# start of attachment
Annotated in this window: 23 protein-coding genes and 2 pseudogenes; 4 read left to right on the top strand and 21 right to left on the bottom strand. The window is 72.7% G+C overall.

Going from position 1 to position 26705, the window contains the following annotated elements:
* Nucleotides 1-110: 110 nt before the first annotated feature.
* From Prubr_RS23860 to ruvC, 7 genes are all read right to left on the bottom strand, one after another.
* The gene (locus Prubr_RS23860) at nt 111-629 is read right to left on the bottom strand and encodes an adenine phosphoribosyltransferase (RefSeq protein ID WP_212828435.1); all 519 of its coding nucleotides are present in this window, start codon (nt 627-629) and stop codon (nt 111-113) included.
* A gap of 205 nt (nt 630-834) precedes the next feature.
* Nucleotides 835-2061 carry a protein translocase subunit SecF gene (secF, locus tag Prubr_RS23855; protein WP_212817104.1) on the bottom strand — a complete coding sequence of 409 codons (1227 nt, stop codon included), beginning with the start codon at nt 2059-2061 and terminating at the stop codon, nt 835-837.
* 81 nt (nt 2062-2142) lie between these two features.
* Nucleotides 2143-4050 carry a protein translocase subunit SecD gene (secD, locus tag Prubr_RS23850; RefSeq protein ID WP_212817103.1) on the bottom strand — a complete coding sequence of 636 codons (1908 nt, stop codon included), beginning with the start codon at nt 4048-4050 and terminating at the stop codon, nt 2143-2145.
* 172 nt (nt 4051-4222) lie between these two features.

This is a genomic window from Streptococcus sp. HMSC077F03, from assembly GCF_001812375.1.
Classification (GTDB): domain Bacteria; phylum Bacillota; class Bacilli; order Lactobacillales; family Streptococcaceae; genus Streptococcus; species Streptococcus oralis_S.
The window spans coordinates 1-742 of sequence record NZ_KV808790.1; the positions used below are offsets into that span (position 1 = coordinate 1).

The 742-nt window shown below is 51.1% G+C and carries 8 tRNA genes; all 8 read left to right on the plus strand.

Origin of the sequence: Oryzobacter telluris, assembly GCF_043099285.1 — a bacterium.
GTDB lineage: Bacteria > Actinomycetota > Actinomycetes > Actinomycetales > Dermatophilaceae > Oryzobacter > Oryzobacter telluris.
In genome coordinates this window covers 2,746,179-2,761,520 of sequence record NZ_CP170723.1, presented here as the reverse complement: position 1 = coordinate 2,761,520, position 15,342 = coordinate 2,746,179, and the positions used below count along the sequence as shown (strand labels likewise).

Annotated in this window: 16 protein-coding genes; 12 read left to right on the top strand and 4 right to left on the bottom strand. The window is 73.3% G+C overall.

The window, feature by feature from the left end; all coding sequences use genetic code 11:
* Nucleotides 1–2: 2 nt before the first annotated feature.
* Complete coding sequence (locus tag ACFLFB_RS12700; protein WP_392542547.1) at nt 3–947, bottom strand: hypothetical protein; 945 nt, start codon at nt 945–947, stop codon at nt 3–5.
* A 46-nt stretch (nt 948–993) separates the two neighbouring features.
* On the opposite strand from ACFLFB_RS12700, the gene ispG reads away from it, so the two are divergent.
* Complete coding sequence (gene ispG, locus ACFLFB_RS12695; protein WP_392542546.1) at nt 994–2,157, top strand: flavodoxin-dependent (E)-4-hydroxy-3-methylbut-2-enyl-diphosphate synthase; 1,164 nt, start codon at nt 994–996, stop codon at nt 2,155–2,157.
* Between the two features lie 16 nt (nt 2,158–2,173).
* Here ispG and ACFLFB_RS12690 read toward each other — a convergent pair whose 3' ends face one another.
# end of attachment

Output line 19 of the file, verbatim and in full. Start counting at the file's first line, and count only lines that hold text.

The window, feature by feature from the left end; all coding sequences use genetic code 11: